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Workshop: ‘States of Circulation: circulation, friction, and the politics of logistics’
November 3, 2016 - November 4, 2016
We have the pleasure to announce the workshop ‘States of Circulation: circulation, friction, and the politics of logistics‘ which will take place November 3-4 at the Danish Institute for International Studies (DIIS).
Organizers: Jan Bachmann (University of Gothenburg) Peer Schouten (DIIS) and Finn Stepputat (DIIS)
Keynotes: Brenda Chalfin (Professor in Anthropology, University of Florida) and Deborah Cowen (Associate Professor in Geography and Planning, University of Toronto)
The imperative of circulation is so deeply ingrained in our world that it is almost invisible. Yet circulation also comes at a cost—it is both violent and fragile, in need of security, capital, infrastructure and constant maintenance; beyond its technical and economic aspects, circulation produces frictions, parasites, unwanted circulations and political orders, just as political orders associate with particular forms of circulation.
Increasingly, research from a variety of disciplines speaks to how circulation entangles with such complex issues as the politics of scale, exclusion, labor rights and rentier state formation—but thus far, these disparate efforts have not been made to speak to each other. Thus it seems timely to articulate the varied and perhaps contradictory politics inherent in the ubiquitous imperative of making things circulate.
Rationale for this workshop is the novel conjuncture of logistical enterprise in different contexts and new theoretical sensibilities which can be brought to bear on the co-production of circulation and political (dis-)orders. Bringing together anthropologists, geographers, historical sociologists and international relations scholars, we aim to recover the political significance of transnational logistical arrangements—from fragile trade networks to large infrastructural systems—for the formation of contested (dis)orders.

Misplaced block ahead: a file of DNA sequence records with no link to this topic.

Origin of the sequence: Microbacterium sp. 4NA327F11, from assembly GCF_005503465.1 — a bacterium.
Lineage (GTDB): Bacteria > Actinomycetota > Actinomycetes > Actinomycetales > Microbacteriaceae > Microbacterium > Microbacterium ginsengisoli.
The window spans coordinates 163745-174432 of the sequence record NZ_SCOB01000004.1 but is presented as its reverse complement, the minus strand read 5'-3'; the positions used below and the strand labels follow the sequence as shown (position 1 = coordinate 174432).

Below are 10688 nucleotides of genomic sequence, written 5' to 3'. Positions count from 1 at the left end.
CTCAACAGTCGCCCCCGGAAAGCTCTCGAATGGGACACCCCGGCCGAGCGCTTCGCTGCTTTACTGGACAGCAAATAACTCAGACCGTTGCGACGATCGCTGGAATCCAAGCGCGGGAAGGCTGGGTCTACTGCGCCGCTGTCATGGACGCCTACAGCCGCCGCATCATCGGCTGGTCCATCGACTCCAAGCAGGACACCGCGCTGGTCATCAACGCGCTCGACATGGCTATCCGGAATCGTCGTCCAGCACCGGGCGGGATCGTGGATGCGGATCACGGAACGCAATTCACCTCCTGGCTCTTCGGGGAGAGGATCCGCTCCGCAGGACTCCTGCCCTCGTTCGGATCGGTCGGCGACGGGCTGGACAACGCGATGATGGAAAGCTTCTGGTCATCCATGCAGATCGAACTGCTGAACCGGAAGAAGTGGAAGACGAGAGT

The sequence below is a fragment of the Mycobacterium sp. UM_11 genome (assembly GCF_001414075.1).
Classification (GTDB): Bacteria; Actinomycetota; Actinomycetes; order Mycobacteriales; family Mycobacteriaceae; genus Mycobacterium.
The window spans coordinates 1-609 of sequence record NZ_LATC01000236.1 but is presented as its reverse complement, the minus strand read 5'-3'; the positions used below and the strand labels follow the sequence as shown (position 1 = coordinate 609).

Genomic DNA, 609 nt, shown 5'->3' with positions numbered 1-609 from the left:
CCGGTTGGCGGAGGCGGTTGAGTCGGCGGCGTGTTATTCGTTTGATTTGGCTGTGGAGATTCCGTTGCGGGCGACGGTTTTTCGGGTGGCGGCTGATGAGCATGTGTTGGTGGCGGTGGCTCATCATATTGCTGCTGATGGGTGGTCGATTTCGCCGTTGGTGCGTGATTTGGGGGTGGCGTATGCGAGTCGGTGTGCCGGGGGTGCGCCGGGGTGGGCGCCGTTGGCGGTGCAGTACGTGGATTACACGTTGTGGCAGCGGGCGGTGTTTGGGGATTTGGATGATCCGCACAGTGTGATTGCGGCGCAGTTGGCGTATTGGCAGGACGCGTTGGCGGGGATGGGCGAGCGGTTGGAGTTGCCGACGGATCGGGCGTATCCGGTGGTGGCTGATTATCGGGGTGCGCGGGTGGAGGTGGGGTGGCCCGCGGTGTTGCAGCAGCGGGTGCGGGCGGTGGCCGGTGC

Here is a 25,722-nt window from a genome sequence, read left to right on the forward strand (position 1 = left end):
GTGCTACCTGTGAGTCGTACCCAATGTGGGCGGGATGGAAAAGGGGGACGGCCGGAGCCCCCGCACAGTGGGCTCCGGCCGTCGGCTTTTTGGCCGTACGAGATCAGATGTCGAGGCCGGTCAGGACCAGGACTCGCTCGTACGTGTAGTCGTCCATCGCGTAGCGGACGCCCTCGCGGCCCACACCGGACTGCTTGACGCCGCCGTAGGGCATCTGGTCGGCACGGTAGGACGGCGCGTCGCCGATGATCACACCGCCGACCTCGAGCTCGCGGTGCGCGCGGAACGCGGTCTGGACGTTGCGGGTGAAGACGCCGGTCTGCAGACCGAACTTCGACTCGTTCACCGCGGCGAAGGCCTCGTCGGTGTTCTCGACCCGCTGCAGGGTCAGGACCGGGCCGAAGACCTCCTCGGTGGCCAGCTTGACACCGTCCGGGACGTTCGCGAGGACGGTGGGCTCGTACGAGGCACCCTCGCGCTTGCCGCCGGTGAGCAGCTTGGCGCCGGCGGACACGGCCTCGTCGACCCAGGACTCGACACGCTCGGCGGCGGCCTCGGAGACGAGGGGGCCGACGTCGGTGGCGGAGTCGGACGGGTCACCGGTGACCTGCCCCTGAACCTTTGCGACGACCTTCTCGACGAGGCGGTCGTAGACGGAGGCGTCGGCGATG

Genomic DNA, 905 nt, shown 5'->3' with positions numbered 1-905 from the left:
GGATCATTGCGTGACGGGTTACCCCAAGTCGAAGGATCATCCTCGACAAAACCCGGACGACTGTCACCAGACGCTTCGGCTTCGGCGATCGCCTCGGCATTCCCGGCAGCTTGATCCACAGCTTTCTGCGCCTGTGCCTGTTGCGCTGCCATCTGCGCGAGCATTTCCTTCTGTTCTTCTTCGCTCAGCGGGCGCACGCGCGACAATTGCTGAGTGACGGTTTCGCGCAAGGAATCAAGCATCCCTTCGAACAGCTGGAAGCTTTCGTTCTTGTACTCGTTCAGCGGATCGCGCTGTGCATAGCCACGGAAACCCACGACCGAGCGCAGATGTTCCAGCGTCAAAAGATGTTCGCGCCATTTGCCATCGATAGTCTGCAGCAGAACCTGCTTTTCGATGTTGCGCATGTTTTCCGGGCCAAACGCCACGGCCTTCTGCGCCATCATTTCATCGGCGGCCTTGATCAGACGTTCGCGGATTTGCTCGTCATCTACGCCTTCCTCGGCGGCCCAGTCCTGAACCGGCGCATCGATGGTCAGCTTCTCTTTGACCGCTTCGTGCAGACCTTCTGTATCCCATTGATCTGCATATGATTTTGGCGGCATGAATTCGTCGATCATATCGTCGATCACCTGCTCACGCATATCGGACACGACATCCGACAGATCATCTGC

The workshop invites papers that explore encounters between transnational logistical efforts and local patterns of intervention, contestation, appropriation and adaptation as a lens to understand contested claims to authority. In particular, we are interested in cases that do not sit comfortably within received frameworks of order and state formation, exploring questions and themes such as:
- The co-production of multinational corporate logistical chains and emerging geographies of (dis)order
- Large-scale infrastructure projects and the techno-politics of rentier state formation
- The turn to logistics in transnational organized crime
- Long distance trade networks and conflict economies
- The effects of governing circulation through international standards of security
- Spatial ruptures and displacements of scale in the reassembling of national economies and liberal orders
- Geographies of enclavization in extractive industries, special economic zones, urban innovation and humanitarian logistics
- Ethnographies of the political work necessary to assemble stable states of circulation
- Topographies of conflict, disruption and accommodation around bottlenecks, corridors, chains and networks
Contact Peer Schouten (pesc [at] diis [dot] dk) for more information.
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